Kraft Foods and Heinz see lower sales in Q2 as the companies continue to work to integrate their business.

Kraft Foods and Heinz see lower sales in Q2 as the companies continue to work to integrate their business.

Kraft Foods Group and HJ Heinz both booked lower sales in the second quarter of the year, newly-combined Kraft Heinz Co. has said.

Kraft Heinz Co., officially formed after the end of the second quarter, yesterday (11 August) provided details for the performance of the individual companies for the periods ending 27 June and 28 June respectively.

At Kraft, sales fell to US$4.5bn from $4.7bn. Foreign exchange had some impact for the group, which largely sells in the US and Canada. However, on an organic basis, sales dropped 3.3%, driven by a decline in volume/mix.

The more global Heinz was more affected by currency fluctuation. Group sales fell 4.1% to $2.6bn. Heinz pointed to a 9.4 percentage point impact from foreign exchange translation.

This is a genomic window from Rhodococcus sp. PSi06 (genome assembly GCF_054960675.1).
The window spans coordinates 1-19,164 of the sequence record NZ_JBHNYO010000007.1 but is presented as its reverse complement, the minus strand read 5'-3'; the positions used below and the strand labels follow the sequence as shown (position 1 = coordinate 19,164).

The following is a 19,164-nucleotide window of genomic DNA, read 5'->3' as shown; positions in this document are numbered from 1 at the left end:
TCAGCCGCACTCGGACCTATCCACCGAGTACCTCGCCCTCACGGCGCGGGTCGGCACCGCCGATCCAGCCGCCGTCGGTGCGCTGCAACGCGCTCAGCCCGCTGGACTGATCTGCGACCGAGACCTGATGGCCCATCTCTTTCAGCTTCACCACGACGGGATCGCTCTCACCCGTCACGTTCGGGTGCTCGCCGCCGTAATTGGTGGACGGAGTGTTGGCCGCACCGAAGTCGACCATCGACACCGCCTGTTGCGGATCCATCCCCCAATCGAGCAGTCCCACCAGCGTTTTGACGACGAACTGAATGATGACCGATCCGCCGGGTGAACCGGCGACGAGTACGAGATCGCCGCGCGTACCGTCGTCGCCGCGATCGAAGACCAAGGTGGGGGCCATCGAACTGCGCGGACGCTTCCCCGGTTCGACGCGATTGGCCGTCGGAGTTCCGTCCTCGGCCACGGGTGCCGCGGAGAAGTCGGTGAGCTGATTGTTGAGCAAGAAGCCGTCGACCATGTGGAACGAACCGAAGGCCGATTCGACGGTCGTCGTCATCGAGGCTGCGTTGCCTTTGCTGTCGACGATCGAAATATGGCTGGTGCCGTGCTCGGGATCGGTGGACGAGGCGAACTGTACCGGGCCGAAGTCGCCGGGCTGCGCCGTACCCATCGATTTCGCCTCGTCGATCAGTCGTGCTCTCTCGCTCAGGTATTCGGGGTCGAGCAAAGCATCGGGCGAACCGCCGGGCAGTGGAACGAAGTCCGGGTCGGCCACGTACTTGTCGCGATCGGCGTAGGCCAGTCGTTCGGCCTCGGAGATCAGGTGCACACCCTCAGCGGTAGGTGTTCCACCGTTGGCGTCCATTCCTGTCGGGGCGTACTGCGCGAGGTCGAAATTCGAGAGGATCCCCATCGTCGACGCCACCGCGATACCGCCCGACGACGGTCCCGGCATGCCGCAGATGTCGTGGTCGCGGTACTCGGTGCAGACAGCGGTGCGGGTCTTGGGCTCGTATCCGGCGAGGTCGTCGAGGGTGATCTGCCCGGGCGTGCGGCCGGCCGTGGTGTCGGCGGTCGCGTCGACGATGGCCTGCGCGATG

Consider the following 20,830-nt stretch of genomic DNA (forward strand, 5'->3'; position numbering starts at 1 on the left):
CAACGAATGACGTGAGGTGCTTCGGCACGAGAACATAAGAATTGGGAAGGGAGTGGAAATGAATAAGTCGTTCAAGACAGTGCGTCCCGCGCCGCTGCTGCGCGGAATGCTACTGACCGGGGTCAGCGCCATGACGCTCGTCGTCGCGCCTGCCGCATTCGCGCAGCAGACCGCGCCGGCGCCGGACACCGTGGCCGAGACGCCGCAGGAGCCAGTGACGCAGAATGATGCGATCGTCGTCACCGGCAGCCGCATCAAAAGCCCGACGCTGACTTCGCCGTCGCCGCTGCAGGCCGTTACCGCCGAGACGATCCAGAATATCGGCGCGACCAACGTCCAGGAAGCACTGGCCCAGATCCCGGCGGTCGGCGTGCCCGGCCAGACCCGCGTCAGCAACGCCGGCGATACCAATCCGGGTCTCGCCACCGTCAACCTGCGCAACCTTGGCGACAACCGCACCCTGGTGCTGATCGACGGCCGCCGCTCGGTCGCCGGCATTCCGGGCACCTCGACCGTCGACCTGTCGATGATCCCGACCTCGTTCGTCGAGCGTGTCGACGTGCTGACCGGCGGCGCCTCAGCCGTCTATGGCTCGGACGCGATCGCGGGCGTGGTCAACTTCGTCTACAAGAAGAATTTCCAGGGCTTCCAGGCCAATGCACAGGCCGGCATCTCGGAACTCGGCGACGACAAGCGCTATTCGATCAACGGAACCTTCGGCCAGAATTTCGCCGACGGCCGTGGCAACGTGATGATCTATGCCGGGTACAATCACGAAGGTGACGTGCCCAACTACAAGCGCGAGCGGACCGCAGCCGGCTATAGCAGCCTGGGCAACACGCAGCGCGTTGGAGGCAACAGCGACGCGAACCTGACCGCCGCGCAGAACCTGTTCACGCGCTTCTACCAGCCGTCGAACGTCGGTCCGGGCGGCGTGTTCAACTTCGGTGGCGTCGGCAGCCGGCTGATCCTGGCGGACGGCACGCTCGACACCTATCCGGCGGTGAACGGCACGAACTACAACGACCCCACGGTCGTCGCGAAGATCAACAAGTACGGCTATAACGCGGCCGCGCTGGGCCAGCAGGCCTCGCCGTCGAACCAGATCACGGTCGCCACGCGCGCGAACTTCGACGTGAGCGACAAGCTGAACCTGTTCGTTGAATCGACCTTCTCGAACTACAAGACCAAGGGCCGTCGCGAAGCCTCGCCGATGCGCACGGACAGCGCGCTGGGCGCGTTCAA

On an organic basis, Heinz's sales rose 5.9%, with a 4.2 point boost from prices. Volumes were up 1.7 points, driven by higher inventory stock at US retailers in the first quarter of 2014 prior to the group's implementation of SAP.

Kraft reported higher net income of $551m for its second quarter, compared with $482m a year earlier. Spending on cost-saving programmes and on the merger with Heinz was offset by an asset sales and gains from hedging, the Jell-O maker said. Operating income increased to $923m from $874m.

Heinz, meanwhile, posted a loss for its second quarter of $160m compared with a profit of $135m a year earlier, as a result of higher interest expenses and a foreign exchange devaluation loss related to the ketchup group's Venezuelan operation.

However, Heinz's operating income was higher at $444m compared with $374m year-on-year. Adjusted EBITDA increased 6.7% to $739m thanks to increased sales in North America and Venezuela, moves to improve its cost of goods sold and cut its SG&A expenses.

Kraft Heinz said it remained confident in its ability to deliver against its initial financial expectations for the merger, including its expectation to generate run-rate cost savings of $1.5 billion by the end of 2017 but "as a matter of practice" does not expect to issue or update earnings guidance going forward.